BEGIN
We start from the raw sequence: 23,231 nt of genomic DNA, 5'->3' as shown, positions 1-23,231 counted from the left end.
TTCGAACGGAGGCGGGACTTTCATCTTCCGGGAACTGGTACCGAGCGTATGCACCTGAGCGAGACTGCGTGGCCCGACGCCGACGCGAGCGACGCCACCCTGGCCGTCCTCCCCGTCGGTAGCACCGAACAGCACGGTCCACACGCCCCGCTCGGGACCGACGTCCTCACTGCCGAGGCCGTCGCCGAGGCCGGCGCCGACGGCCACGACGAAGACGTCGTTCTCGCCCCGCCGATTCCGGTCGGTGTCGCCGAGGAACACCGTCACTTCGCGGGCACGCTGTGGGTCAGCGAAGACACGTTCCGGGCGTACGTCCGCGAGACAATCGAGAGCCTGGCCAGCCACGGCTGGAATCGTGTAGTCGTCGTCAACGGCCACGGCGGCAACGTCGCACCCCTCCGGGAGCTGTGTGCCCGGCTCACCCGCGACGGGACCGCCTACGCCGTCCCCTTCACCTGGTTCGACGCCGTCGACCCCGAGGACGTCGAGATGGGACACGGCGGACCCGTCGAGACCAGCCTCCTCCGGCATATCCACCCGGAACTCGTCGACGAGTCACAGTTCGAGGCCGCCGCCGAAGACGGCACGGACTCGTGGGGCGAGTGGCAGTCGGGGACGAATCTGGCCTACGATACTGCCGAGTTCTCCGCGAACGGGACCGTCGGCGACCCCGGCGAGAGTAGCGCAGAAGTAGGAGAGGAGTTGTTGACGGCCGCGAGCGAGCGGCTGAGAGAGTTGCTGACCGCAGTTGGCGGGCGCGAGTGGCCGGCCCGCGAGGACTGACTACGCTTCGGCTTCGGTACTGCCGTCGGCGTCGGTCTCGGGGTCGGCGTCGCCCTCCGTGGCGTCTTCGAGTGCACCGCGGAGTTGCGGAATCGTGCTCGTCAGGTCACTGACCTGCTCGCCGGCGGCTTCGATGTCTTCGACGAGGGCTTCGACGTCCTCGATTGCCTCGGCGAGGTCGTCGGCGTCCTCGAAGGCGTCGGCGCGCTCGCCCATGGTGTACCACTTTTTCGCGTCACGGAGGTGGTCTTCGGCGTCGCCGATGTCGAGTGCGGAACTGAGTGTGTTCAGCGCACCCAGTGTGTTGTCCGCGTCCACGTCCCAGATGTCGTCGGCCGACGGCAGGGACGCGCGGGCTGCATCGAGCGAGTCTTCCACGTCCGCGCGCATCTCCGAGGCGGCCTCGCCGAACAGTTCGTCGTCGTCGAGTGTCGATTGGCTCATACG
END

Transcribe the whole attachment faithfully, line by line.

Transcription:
We start from the raw sequence: 23,231 nt of genomic DNA, 5'->3' as shown, positions 1-23,231 counted from the left end.
TTCGAACGGAGGCGGGACTTTCATCTTCCGGGAACTGGTACCGAGCGTATGCACCTGAGCGAGACTGCGTGGCCCGACGCCGACGCGAGCGACGCCACCCTGGCCGTCCTCCCCGTCGGTAGCACCGAACAGCACGGTCCACACGCCCCGCTCGGGACCGACGTCCTCACTGCCGAGGCCGTCGCCGAGGCCGGCGCCGACGGCCACGACGAAGACGTCGTTCTCGCCCCGCCGATTCCGGTCGGTGTCGCCGAGGAACACCGTCACTTCGCGGGCACGCTGTGGGTCAGCGAAGACACGTTCCGGGCGTACGTCCGCGAGACAATCGAGAGCCTGGCCAGCCACGGCTGGAATCGTGTAGTCGTCGTCAACGGCCACGGCGGCAACGTCGCACCCCTCCGGGAGCTGTGTGCCCGGCTCACCCGCGACGGGACCGCCTACGCCGTCCCCTTCACCTGGTTCGACGCCGTCGACCCCGAGGACGTCGAGATGGGACACGGCGGACCCGTCGAGACCAGCCTCCTCCGGCATATCCACCCGGAACTCGTCGACGAGTCACAGTTCGAGGCCGCCGCCGAAGACGGCACGGACTCGTGGGGCGAGTGGCAGTCGGGGACGAATCTGGCCTACGATACTGCCGAGTTCTCCGCGAACGGGACCGTCGGCGACCCCGGCGAGAGTAGCGCAGAAGTAGGAGAGGAGTTGTTGACGGCCGCGAGCGAGCGGCTGAGAGAGTTGCTGACCGCAGTTGGCGGGCGCGAGTGGCCGGCCCGCGAGGACTGACTACGCTTCGGCTTCGGTACTGCCGTCGGCGTCGGTCTCGGGGTCGGCGTCGCCCTCCGTGGCGTCTTCGAGTGCACCGCGGAGTTGCGGAATCGTGCTCGTCAGGTCACTGACCTGCTCGCCGGCGGCTTCGATGTCTTCGACGAGGGCTTCGACGTCCTCGATTGCCTCGGCGAGGTCGTCGGCGTCCTCGAAGGCGTCGGCGCGCTCGCCCATGGTGTACCACTTTTTCGCGTCACGGAGGTGGTCTTCGGCGTCGCCGATGTCGAGTGCGGAACTGAGTGTGTTCAGCGCACCCAGTGTGTTGTCCGCGTCCACGTCCCAGATGTCGTCGGCCGACGGCAGGGACGCGCGGGCTGCATCGAGCGAGTCTTCCACGTCCGCGCGCATCTCCGAGGCGGCCTCGCCGAACAGTTCGTCGTCGTCGAGTGTCGATTGGCTCATACG